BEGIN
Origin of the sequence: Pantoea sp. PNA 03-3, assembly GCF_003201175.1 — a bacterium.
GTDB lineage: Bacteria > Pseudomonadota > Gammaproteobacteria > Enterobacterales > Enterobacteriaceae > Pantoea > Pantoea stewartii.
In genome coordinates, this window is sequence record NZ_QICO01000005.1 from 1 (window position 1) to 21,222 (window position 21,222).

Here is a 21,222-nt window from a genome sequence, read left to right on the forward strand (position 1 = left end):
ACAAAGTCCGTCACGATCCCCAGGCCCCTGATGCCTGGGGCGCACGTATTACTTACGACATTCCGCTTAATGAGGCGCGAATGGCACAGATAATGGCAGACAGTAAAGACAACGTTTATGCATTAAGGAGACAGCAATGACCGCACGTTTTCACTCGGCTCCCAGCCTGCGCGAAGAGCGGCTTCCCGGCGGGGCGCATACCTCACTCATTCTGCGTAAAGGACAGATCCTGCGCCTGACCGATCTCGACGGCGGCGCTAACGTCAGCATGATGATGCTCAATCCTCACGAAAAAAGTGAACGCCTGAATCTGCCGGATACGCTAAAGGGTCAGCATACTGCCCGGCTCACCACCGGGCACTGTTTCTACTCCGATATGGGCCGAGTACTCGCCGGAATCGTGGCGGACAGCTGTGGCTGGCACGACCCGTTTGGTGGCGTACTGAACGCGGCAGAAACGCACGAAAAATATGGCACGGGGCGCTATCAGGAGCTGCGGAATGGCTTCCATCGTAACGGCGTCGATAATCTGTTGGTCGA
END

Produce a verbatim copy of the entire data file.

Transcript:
Origin of the sequence: Pantoea sp. PNA 03-3, assembly GCF_003201175.1 — a bacterium.
GTDB lineage: Bacteria > Pseudomonadota > Gammaproteobacteria > Enterobacterales > Enterobacteriaceae > Pantoea > Pantoea stewartii.
In genome coordinates, this window is sequence record NZ_QICO01000005.1 from 1 (window position 1) to 21,222 (window position 21,222).

Here is a 21,222-nt window from a genome sequence, read left to right on the forward strand (position 1 = left end):
ACAAAGTCCGTCACGATCCCCAGGCCCCTGATGCCTGGGGCGCACGTATTACTTACGACATTCCGCTTAATGAGGCGCGAATGGCACAGATAATGGCAGACAGTAAAGACAACGTTTATGCATTAAGGAGACAGCAATGACCGCACGTTTTCACTCGGCTCCCAGCCTGCGCGAAGAGCGGCTTCCCGGCGGGGCGCATACCTCACTCATTCTGCGTAAAGGACAGATCCTGCGCCTGACCGATCTCGACGGCGGCGCTAACGTCAGCATGATGATGCTCAATCCTCACGAAAAAAGTGAACGCCTGAATCTGCCGGATACGCTAAAGGGTCAGCATACTGCCCGGCTCACCACCGGGCACTGTTTCTACTCCGATATGGGCCGAGTACTCGCCGGAATCGTGGCGGACAGCTGTGGCTGGCACGACCCGTTTGGTGGCGTACTGAACGCGGCAGAAACGCACGAAAAATATGGCACGGGGCGCTATCAGGAGCTGCGGAATGGCTTCCATCGTAACGGCGTCGATAATCTGTTGGTCGA